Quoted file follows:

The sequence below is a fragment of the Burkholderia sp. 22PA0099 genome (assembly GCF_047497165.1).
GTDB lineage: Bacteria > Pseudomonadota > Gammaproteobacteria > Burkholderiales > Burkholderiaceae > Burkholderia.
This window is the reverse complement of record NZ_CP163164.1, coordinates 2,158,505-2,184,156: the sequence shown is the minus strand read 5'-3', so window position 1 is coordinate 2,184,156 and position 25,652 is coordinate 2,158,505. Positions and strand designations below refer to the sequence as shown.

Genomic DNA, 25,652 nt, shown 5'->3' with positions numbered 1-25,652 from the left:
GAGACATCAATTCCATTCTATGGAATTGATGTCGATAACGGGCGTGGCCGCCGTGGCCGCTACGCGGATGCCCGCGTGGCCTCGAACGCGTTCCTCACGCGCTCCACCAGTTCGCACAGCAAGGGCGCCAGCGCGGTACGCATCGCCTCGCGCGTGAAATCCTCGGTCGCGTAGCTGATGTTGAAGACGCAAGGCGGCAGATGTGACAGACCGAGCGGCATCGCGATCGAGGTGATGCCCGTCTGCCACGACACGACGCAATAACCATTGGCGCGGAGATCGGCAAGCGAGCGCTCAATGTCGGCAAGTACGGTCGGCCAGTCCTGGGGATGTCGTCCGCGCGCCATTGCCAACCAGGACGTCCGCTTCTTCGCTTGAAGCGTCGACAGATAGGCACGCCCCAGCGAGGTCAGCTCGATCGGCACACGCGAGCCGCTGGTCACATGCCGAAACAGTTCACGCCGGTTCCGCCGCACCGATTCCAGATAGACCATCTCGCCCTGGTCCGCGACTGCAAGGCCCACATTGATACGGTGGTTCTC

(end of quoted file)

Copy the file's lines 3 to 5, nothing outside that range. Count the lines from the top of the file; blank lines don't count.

This window is the reverse complement of record NZ_CP163164.1, coordinates 2,158,505-2,184,156: the sequence shown is the minus strand read 5'-3', so window position 1 is coordinate 2,184,156 and position 25,652 is coordinate 2,158,505. Positions and strand designations below refer to the sequence as shown.

Genomic DNA, 25,652 nt, shown 5'->3' with positions numbered 1-25,652 from the left:
GAGACATCAATTCCATTCTATGGAATTGATGTCGATAACGGGCGTGGCCGCCGTGGCCGCTACGCGGATGCCCGCGTGGCCTCGAACGCGTTCCTCACGCGCTCCACCAGTTCGCACAGCAAGGGCGCCAGCGCGGTACGCATCGCCTCGCGCGTGAAATCCTCGGTCGCGTAGCTGATGTTGAAGACGCAAGGCGGCAGATGTGACAGACCGAGCGGCATCGCGATCGAGGTGATGCCCGTCTGCCACGACACGACGCAATAACCATTGGCGCGGAGATCGGCAAGCGAGCGCTCAATGTCGGCAAGTACGGTCGGCCAGTCCTGGGGATGTCGTCCGCGCGCCATTGCCAACCAGGACGTCCGCTTCTTCGCTTGAAGCGTCGACAGATAGGCACGCCCCAGCGAGGTCAGCTCGATCGGCACACGCGAGCCGCTGGTCACATGCCGAAACAGTTCACGCCGGTTCCGCCGCACCGATTCCAGATAGACCATCTCGCCCTGGTCCGCGACTGCAAGGCCCACATTGATACGGTGGTTCTC